The use of a fining agent that also imparts sensory properties moves the concept of fining agent into the realm of wine ingredient.   There are a number of commonly used winemaking practices that are gradually moving through this transition.   A common example is the use of oak barrel alternatives such as toasted oak chips or oak extracts.    This controversial alternative treatment can develop the nose, flavour, and palate of wine at much lower cost than the extraction of oak components from an expensive barrel.   When the oak alternatives are coupled with the exact oxidation of a micro-oxidation system, the process becomes not only less expensive but more exactly controlled for flavour development than the barrel alternative.    Barrel to barrel variation is eliminated, but the process can go terribly wrong in inexperienced hands if the wine is inadvertently over oxidized.   The highlights and shadows can be masked by the bitter and nutty notes of oxidation.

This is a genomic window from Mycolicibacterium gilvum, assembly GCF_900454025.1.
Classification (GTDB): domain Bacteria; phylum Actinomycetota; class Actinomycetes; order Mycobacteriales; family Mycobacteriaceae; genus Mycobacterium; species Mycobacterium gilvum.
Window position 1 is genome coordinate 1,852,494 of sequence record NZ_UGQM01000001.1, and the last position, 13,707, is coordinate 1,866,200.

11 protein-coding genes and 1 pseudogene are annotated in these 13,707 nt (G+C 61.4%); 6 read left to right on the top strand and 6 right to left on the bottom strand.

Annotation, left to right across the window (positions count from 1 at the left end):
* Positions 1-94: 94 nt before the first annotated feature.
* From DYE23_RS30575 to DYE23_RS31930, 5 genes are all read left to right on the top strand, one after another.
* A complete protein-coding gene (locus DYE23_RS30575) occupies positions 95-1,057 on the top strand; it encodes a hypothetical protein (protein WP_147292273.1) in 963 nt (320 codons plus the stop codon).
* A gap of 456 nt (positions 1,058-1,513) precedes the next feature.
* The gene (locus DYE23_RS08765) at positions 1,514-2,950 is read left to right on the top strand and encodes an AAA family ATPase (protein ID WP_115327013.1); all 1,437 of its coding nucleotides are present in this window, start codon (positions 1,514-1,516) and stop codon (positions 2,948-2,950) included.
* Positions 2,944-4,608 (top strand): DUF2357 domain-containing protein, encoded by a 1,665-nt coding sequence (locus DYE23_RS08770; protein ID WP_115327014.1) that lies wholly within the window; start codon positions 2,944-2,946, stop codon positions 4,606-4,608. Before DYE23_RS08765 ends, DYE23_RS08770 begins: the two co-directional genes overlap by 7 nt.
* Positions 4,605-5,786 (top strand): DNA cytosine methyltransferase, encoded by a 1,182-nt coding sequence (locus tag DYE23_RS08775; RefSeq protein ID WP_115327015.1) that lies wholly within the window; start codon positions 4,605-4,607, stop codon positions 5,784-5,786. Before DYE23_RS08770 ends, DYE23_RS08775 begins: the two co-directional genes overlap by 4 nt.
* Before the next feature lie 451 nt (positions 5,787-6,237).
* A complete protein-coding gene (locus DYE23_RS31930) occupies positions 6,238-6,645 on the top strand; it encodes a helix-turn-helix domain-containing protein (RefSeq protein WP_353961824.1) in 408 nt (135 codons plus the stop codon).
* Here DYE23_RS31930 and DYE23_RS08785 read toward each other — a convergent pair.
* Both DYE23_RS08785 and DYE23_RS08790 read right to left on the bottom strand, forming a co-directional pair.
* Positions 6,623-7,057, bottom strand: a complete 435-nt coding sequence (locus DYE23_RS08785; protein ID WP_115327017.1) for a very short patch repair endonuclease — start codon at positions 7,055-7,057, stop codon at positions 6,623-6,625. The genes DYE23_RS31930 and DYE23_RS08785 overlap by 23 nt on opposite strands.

Modern winemaking is a highly competitive business with quality moving steadily upward.   The most important role of the winemaker is to provide the vision of the best he can extract from the vineyard and to know that if the best is not good enough for the market, then how he must upgrade it.

Gary Strachan is an expert consultant and planner for the grape and wine industry since 1977

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Wine Phenols – White Varietal Processing Considerations